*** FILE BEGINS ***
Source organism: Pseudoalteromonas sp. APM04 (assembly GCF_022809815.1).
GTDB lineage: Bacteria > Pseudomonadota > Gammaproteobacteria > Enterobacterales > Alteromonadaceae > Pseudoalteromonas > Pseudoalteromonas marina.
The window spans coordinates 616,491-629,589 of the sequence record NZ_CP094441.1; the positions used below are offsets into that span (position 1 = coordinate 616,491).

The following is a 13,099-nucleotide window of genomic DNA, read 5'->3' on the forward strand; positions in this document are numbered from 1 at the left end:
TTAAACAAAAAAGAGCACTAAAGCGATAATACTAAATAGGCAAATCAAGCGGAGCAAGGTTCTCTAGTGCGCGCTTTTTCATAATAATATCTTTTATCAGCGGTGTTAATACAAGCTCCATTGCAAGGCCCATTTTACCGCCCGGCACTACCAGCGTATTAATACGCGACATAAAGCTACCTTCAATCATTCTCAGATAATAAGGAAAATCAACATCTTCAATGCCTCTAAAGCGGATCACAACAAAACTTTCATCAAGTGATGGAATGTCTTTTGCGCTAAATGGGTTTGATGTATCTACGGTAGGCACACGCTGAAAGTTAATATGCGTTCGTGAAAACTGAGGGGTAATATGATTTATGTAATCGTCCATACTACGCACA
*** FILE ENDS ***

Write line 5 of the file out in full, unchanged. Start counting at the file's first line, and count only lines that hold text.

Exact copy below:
TTAAACAAAAAAGAGCACTAAAGCGATAATACTAAATAGGCAAATCAAGCGGAGCAAGGTTCTCTAGTGCGCGCTTTTTCATAATAATATCTTTTATCAGCGGTGTTAATACAAGCTCCATTGCAAGGCCCATTTTACCGCCCGGCACTACCAGCGTATTAATACGCGACATAAAGCTACCTTCAATCATTCTCAGATAATAAGGAAAATCAACATCTTCAATGCCTCTAAAGCGGATCACAACAAAACTTTCATCAAGTGATGGAATGTCTTTTGCGCTAAATGGGTTTGATGTATCTACGGTAGGCACACGCTGAAAGTTAATATGCGTTCGTGAAAACTGAGGGGTAATATGATTTATGTAATCGTCCATACTACGCACA